He would have hit me with a ruler if he had one.

    “It doesn’t work that way.  It’s gone.  Accept it and move on.”

    Although the time travel rules and theories still confused me, I was able to stop grasping at straws and understand his plan.  And I didn’t like it one bit.

    “You want me to just wait it out, hoping I have a chance to steal a syringe like you did?  They don’t even have that kind of syringe yet.”

    Nod, but no smile.

    “Are you even serious?”

    The door suddenly opened.  It was the head doctor.

    “Who are you talking to?”

    Older me shook his head in warning.  I didn’t know what he was so worried about, as I could answer truthfully without attracting suspicion.  “I’m just talking to myself again.”

    He didn’t buy it.  “I know what’s going on, and I know that this experiment is going to be successful with or without your help.  With your help will be better for both of us.  Are you going to cooperate or not?”

    My first instinct was to assume he was bluffing.

    “Tell me what’s going on and I’ll tell you if I’ll help.”

    The doctor took a long look at me with pursed lips.  It seemed he couldn’t quite get a read on me, but eventually decided there was nothing left to lose since I was his captive.

    “I believe you when you say you were talking to yourself.  My primary interest is in which self you were talking to, and how that came to pass.”

    Older me gave a confused shrug while the doctor waited for a response from me.  Getting none, he continued.

    “A thoughtful man may have an internal debate with himself inside his own head.  An angry man may speak to himself aloud out of frustration.  A crazy man may speak to himself aloud for attention.  But you were talking differently.  You were having a normal, logical discussion.  Don’t try to hide it, I could tell.  Why do you think I let the conversation go on for so long?”

    I supposed he was smarter than he looked.  But he still hadn’t explained what he wanted.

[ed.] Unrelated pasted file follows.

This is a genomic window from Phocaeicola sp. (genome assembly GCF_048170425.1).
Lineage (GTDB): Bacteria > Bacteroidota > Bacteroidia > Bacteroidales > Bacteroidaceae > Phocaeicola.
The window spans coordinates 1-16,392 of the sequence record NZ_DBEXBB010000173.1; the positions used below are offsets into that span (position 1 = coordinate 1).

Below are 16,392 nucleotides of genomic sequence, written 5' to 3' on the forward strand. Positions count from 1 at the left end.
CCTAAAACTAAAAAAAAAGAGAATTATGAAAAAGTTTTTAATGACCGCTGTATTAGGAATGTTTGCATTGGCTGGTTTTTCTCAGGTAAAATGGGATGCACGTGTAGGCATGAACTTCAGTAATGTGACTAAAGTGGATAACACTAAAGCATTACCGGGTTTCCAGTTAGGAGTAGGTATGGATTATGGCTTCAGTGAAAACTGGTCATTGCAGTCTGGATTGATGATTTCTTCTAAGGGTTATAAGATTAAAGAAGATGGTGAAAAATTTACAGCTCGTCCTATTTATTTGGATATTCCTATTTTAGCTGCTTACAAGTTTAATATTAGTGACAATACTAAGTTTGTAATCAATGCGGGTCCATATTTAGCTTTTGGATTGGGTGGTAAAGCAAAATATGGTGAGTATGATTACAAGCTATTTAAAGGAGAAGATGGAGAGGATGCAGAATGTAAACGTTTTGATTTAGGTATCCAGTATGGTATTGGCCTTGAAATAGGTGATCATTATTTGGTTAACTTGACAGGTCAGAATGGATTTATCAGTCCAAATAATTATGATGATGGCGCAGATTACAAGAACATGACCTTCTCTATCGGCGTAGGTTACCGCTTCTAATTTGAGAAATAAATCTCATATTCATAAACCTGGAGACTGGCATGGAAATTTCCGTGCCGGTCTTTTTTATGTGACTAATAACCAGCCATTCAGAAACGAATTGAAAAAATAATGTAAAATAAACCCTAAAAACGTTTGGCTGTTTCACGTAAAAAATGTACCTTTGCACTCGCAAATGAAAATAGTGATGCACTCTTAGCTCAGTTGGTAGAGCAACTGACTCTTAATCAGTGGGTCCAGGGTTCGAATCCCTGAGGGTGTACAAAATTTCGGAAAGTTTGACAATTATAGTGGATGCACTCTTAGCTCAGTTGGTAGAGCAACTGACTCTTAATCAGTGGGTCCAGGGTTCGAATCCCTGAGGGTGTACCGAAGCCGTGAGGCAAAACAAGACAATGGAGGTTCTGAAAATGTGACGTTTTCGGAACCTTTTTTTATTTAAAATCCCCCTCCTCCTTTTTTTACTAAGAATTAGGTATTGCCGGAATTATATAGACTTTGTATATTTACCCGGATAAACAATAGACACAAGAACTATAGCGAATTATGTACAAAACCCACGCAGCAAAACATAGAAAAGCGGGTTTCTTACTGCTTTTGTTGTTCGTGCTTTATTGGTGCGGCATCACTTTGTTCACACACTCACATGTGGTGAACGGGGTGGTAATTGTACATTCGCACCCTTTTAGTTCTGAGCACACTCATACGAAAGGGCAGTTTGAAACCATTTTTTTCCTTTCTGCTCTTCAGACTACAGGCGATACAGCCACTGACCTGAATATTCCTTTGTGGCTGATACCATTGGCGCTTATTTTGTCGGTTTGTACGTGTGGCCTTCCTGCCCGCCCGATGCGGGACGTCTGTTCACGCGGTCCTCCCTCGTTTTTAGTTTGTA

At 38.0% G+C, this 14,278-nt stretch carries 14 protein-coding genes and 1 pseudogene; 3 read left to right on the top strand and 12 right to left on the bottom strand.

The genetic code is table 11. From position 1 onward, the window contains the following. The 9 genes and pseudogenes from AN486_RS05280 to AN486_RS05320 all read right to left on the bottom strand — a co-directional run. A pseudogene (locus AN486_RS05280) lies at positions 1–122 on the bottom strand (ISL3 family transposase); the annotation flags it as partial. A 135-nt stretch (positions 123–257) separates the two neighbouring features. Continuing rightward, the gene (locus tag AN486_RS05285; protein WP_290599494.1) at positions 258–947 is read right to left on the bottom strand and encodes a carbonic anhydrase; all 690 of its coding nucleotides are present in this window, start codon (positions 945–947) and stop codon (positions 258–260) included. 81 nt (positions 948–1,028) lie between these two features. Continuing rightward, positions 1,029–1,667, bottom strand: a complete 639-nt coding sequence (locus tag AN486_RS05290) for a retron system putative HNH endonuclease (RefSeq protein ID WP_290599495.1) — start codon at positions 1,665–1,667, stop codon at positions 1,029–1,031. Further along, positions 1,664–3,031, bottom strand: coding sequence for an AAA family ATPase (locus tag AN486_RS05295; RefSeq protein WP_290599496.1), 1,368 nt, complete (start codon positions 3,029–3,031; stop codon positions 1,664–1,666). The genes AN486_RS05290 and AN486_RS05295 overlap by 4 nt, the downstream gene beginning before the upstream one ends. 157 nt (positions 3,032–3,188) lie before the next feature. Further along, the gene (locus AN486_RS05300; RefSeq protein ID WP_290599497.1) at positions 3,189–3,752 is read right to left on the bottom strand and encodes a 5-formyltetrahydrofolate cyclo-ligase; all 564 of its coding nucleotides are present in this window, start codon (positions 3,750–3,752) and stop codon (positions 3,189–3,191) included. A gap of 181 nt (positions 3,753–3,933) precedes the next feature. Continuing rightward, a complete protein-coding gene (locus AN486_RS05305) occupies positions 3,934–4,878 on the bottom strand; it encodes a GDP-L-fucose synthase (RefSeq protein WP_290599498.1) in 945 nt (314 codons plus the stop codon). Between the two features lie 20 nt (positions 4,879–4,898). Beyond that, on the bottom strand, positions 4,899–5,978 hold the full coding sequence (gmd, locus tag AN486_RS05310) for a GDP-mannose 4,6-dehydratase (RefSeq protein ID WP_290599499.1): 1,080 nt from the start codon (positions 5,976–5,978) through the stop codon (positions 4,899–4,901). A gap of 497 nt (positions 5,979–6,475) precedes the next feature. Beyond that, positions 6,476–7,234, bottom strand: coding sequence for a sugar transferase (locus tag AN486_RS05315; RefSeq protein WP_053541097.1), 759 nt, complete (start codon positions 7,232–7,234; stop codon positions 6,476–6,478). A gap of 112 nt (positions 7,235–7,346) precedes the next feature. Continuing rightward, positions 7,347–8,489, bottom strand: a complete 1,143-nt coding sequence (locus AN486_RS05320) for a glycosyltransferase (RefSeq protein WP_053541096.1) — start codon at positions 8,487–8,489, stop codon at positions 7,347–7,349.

“I’m not quite understanding how I can be helpful,” I said, trying not to look at my other self.  A plan had come to me that he wouldn’t approve of, and I couldn’t risk his presence being uncovered or his altruism knocking me off track.  With one hand in my pocket, I groped to verify the contents.  Wallet, keys, phone.  Good thing this wasn’t airport security.

    “What were you talking about?  How can we make it happen?”

    “I’ll confess,” I said, trying to sound as remorseful as possible.

    “Excellent.  I’m listening.”

    “You caught me trying to plan my escape.  I called my brother-in-law on my cellphone.  His name is Nelson, and he is going to try to break me out tomorrow.”

    Nelson wasn’t actually my brother-in-law anymore, but that wasn’t really important now.

    The doctor was taken off guard by both my answer and the incompetence of his staff.  “They let you keep your phone?”

    Luckily enough they had.  Nobody bothered to search me.  That was remedied quickly, as the doctor snapped his fingers to summon his henchmen.  They confiscated everything I had, giving me a rather rough pat down for good measure.  Convinced I didn’t have anything else on me, each one grabbed an arm and awaited further orders.

    “Take him back to the room, and send someone to pick up this Nelson character.  Between the two of them we’ll get our answers.”